the Common Agricultural Policy and how it is currently applied.
We obviously were briefed and aware of the Commission's proposals
and attitudes to reform, went across to Brussels and met a number
of people, met Franz Fischler. We carried out considerable research
in this area. We came to the view that production subsidies are
part of the problem we face distracting farmers from the market,
not helping the environment . . . all the statements we make in
the report. Against the background of WTO, we think they are threatened.
Accepting political reality was part of the conclusion we came
to. We believe that the past 50 years have seen agriculture supported
through the production of food. However appropriate that support
has been for most of the last 50 years, we are now moving into
a very different era and we need to turn over the page and begin
a new chapter, and public support for public goods is a much more
sustainable future than support for producing food.
289. Could I put it to you, Sir Donald, that
when you say you were accepting reality, in fact you were running
away from reality and in practice there is not an earthly chance
that agricultural subsidies are going to be abolished. We have
just come back from a visit to Brussels, as a matter of fact.
Not merely did the Agricultural Commissioner tell us that that
was not going to happen, the American trade representative told
us that was not even their aim. Have you not predicated the whole
of your report on some wishful thinking of what you hope might
happen but light years away from the reality of what is going
(Sir Donald Curry) We do set out in our vision an
industry that is not supported for the production of food but
supported for other reasons. We make it very clear that we have
a vision which is one in which food is unsubsidised but the industry
is not unsupported. And that is very important. We also make the
statement very strongly that it will take years to negotiate that
through the European Union. The Americans and others will continue
to support their industry but I am quite sure they will try to
do it in a way which detaches their support or is seen to detach
their support directly from production and is WTO compliant. We
say in the report that decoupling should certainly take place
for that reason.
290. Leaving aside that the American Farm Bill
at the moment is proposing to spend an additional $73 billion
on support over 10 years, may I just put one final point to you.
As you say, you had individuals on this Commission and some of
them clearly had axes to grind. There are one or two quite simply
dotty ideas. Who invented the idea of relief of business rates
in respect of the regional foods which Sainsbury's or Tesco was
selling? That is so hopelessly unrealistic. Did you not gasp in
despair and say, "Whoever it is is not going to give up on
this. We had better put it in and let them take the flak"?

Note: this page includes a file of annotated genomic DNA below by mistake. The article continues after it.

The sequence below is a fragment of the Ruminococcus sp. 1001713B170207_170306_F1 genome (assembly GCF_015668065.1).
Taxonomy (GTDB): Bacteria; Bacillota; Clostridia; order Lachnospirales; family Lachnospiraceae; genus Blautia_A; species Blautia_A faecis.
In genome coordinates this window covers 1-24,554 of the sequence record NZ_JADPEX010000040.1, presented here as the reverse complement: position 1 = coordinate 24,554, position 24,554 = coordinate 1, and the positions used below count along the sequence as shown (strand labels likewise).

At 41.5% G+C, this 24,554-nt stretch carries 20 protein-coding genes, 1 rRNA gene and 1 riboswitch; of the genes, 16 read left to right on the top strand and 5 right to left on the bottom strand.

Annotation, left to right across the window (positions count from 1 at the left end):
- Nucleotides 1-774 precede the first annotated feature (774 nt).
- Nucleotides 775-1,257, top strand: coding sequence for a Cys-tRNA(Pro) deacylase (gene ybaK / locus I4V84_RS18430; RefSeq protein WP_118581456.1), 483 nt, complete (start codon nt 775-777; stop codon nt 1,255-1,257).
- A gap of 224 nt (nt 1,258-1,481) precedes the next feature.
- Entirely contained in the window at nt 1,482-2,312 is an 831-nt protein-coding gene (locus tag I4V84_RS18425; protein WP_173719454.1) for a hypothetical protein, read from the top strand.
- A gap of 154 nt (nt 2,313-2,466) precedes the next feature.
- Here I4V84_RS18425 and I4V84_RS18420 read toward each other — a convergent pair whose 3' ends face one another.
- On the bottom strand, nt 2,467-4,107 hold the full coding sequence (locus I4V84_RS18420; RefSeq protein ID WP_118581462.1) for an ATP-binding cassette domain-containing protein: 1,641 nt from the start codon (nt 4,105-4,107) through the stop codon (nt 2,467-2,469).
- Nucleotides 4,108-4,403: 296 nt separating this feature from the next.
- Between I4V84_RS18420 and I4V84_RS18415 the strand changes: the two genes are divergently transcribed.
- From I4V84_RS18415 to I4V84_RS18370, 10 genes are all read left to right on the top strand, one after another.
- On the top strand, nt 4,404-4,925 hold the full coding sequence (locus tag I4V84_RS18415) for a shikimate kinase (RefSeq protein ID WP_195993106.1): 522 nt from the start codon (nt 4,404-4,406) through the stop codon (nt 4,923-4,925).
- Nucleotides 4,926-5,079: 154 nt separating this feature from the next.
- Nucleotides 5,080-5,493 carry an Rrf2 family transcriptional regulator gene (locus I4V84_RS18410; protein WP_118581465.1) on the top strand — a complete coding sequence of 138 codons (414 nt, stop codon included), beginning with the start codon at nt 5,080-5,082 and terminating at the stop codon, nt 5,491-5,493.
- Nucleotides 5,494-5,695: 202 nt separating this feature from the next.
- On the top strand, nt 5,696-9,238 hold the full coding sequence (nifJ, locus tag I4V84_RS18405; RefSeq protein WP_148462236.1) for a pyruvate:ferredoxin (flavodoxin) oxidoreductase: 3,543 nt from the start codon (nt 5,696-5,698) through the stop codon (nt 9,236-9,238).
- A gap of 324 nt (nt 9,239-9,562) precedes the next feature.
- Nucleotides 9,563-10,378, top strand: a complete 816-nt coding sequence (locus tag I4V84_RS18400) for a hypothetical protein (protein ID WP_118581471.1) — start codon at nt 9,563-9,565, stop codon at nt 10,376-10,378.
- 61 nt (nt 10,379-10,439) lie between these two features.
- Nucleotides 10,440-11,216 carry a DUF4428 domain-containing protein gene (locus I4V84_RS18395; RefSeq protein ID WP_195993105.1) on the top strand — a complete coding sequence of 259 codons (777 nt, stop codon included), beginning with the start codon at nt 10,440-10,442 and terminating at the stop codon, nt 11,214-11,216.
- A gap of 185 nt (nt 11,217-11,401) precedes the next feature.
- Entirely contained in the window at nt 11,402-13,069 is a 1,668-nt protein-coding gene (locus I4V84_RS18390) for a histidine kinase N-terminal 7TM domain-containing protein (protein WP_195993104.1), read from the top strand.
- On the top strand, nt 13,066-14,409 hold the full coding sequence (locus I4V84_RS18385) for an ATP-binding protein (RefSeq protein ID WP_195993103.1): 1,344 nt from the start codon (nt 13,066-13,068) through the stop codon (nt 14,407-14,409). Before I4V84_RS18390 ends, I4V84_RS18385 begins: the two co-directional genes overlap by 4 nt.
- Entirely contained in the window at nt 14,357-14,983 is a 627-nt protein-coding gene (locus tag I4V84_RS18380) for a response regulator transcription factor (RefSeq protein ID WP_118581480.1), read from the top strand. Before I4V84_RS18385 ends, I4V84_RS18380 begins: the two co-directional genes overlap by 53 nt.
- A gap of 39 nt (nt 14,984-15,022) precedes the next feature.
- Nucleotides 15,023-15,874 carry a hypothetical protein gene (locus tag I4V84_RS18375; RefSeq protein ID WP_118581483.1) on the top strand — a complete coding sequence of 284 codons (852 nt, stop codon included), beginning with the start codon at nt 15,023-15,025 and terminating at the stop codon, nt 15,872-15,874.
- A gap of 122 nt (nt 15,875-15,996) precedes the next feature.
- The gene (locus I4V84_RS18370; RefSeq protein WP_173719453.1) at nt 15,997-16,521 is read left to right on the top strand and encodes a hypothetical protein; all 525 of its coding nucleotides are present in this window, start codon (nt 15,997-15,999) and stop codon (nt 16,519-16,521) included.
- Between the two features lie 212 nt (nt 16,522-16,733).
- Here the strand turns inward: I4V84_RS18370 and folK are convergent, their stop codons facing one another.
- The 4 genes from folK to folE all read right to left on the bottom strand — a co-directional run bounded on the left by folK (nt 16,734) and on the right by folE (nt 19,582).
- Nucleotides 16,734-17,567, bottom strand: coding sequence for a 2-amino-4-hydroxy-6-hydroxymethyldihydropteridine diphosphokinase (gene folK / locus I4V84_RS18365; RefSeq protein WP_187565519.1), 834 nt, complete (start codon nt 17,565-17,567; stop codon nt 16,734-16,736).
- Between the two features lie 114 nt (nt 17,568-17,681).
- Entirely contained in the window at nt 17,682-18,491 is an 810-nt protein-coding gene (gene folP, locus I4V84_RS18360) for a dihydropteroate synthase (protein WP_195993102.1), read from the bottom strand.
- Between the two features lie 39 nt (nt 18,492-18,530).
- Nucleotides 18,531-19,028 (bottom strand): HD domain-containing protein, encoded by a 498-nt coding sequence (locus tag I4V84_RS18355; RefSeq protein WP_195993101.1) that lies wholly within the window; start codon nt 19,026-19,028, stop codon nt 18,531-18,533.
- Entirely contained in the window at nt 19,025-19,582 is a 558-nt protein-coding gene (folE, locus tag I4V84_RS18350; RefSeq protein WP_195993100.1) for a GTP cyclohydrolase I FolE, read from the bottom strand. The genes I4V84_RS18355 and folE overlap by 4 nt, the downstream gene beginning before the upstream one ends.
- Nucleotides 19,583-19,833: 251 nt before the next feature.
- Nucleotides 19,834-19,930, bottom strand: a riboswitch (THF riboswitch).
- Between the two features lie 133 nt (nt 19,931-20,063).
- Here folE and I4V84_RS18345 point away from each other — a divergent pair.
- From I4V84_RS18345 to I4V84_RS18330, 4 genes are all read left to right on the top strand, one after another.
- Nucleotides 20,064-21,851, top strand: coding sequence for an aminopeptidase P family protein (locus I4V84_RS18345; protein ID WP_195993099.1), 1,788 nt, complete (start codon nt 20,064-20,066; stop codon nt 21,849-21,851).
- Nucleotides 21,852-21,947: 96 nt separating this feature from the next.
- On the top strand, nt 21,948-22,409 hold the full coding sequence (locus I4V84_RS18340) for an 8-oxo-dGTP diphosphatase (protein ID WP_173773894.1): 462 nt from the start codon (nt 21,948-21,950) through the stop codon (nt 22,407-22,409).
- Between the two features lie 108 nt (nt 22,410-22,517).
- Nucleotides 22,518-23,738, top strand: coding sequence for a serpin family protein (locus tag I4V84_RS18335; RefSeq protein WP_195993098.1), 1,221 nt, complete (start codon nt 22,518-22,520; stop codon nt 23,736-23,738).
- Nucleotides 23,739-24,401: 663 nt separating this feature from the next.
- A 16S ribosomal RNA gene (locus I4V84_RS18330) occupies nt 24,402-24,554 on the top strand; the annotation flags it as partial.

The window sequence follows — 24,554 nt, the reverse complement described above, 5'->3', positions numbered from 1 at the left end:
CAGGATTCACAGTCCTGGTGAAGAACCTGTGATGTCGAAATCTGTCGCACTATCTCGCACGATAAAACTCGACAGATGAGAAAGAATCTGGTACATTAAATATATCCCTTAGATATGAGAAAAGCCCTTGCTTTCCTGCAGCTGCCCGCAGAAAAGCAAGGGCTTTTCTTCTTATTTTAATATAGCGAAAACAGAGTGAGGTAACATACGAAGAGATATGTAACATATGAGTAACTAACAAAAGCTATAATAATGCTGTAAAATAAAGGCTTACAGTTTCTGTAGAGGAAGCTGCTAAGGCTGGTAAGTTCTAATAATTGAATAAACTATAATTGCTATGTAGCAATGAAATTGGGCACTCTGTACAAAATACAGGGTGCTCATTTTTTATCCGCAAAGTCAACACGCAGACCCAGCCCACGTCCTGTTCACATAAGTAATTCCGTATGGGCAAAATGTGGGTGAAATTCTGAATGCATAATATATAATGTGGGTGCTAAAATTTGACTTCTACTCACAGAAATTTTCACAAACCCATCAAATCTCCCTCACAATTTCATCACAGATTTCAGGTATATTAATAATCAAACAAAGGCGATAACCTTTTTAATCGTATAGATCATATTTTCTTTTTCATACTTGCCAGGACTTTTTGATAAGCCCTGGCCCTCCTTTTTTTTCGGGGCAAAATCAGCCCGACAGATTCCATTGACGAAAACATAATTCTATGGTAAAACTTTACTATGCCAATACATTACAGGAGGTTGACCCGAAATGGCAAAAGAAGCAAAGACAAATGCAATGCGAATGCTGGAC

It is dotty, is it not? It is seriously dotty, that idea.
(Sir Donald Curry) I do not think it is a dotty idea.
291. It is totally undeliverable as an idea.
(Sir Donald Curry) I think the encouragement of regional
food is a move which is clearly pressing on an open door. There
is an interest in regional food, in local food, and we want to
do what we can to encourage that. It provides local food producers
with an opportunity to add value and gain a greater share of the
market. It may always be a relatively small segment of the market,
but it is a growing market and we need to do what we can to encourage
Chairman: None of us disagree with that. We
just think you happen to have chosen a mechanism which I cannot
imagine the Archangel Gabriel could turn into a modification of
business rates, let alone anybody else. Anyway, two quick interventions
and then we are going to move to the next area. Michael and then
292. Why does the report contain no economic
assessment with real numbers about the effects of your proposals?
Who are the winners and losers in the Curry report?
(Sir Donald Curry) We have obviously had to carry
out an economic impact from the Government point of view on the
report and the likely cost of delivering this report. We arrived
at the £500 billion figure as a consequence of that. We do
not believe there are many losers as a consequence of our recommendations.
You could argue that the large arable farmers who will be modulated
to 10 per cent are losers. I would argue very strongly, because
we envisage the modulated funds being used to introduce a broad
and shallow scheme largely, that they will have an opportunity
to earn that back. We would also very strongly argue that the
current programme of modulation up to 4.5 per cent is taking place
anyway, is committed to, without an opportunity for those farmers
to earn anything back. So I do not think there are many net losers
as a consequence of our report; there are potentially significant
293. Why was there no attempt, apart from giving
a global sum of the cost, to give some indication of the economic
impact? Different parts of the country, for example, have the
potential to gain at different levels from some of your proposals.